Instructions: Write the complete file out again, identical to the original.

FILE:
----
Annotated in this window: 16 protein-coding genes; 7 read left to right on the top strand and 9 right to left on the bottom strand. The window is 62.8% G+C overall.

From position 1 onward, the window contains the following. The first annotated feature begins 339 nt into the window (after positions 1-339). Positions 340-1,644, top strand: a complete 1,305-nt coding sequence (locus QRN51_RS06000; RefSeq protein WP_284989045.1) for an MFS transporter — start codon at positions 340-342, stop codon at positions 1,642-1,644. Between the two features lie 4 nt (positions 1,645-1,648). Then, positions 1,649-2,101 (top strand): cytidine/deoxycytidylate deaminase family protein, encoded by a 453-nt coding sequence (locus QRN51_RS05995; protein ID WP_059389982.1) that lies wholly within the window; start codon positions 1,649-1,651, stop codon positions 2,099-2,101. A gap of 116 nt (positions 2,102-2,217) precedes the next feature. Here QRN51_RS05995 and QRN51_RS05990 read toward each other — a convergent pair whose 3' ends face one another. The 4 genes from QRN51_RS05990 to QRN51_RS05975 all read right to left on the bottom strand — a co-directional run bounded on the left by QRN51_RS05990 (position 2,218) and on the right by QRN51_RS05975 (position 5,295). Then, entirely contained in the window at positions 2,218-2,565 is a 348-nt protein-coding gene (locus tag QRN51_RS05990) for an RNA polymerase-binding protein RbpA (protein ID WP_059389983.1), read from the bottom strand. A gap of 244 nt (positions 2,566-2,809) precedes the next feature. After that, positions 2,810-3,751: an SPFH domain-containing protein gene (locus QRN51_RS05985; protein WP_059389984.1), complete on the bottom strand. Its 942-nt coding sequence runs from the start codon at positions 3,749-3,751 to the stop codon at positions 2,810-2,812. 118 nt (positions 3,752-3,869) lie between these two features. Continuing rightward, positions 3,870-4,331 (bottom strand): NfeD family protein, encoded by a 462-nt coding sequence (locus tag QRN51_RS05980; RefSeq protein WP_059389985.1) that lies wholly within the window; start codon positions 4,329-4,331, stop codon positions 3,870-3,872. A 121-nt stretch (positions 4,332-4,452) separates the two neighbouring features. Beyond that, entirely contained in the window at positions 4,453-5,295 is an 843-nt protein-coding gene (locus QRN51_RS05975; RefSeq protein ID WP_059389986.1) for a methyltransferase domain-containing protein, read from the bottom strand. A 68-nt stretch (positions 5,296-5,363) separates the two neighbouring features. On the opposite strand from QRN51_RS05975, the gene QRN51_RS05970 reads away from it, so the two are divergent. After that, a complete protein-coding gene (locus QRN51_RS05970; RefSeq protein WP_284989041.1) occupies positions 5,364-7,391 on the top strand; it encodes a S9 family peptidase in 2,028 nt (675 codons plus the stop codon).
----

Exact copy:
Annotated in this window: 16 protein-coding genes; 7 read left to right on the top strand and 9 right to left on the bottom strand. The window is 62.8% G+C overall.

From position 1 onward, the window contains the following. The first annotated feature begins 339 nt into the window (after positions 1-339). Positions 340-1,644, top strand: a complete 1,305-nt coding sequence (locus QRN51_RS06000; RefSeq protein WP_284989045.1) for an MFS transporter — start codon at positions 340-342, stop codon at positions 1,642-1,644. Between the two features lie 4 nt (positions 1,645-1,648). Then, positions 1,649-2,101 (top strand): cytidine/deoxycytidylate deaminase family protein, encoded by a 453-nt coding sequence (locus QRN51_RS05995; protein ID WP_059389982.1) that lies wholly within the window; start codon positions 1,649-1,651, stop codon positions 2,099-2,101. A gap of 116 nt (positions 2,102-2,217) precedes the next feature. Here QRN51_RS05995 and QRN51_RS05990 read toward each other — a convergent pair whose 3' ends face one another. The 4 genes from QRN51_RS05990 to QRN51_RS05975 all read right to left on the bottom strand — a co-directional run bounded on the left by QRN51_RS05990 (position 2,218) and on the right by QRN51_RS05975 (position 5,295). Then, entirely contained in the window at positions 2,218-2,565 is a 348-nt protein-coding gene (locus tag QRN51_RS05990) for an RNA polymerase-binding protein RbpA (protein ID WP_059389983.1), read from the bottom strand. A gap of 244 nt (positions 2,566-2,809) precedes the next feature. After that, positions 2,810-3,751: an SPFH domain-containing protein gene (locus QRN51_RS05985; protein WP_059389984.1), complete on the bottom strand. Its 942-nt coding sequence runs from the start codon at positions 3,749-3,751 to the stop codon at positions 2,810-2,812. 118 nt (positions 3,752-3,869) lie between these two features. Continuing rightward, positions 3,870-4,331 (bottom strand): NfeD family protein, encoded by a 462-nt coding sequence (locus tag QRN51_RS05980; RefSeq protein WP_059389985.1) that lies wholly within the window; start codon positions 4,329-4,331, stop codon positions 3,870-3,872. A 121-nt stretch (positions 4,332-4,452) separates the two neighbouring features. Beyond that, entirely contained in the window at positions 4,453-5,295 is an 843-nt protein-coding gene (locus QRN51_RS05975; RefSeq protein ID WP_059389986.1) for a methyltransferase domain-containing protein, read from the bottom strand. A 68-nt stretch (positions 5,296-5,363) separates the two neighbouring features. On the opposite strand from QRN51_RS05975, the gene QRN51_RS05970 reads away from it, so the two are divergent. After that, a complete protein-coding gene (locus QRN51_RS05970; RefSeq protein WP_284989041.1) occupies positions 5,364-7,391 on the top strand; it encodes a S9 family peptidase in 2,028 nt (675 codons plus the stop codon).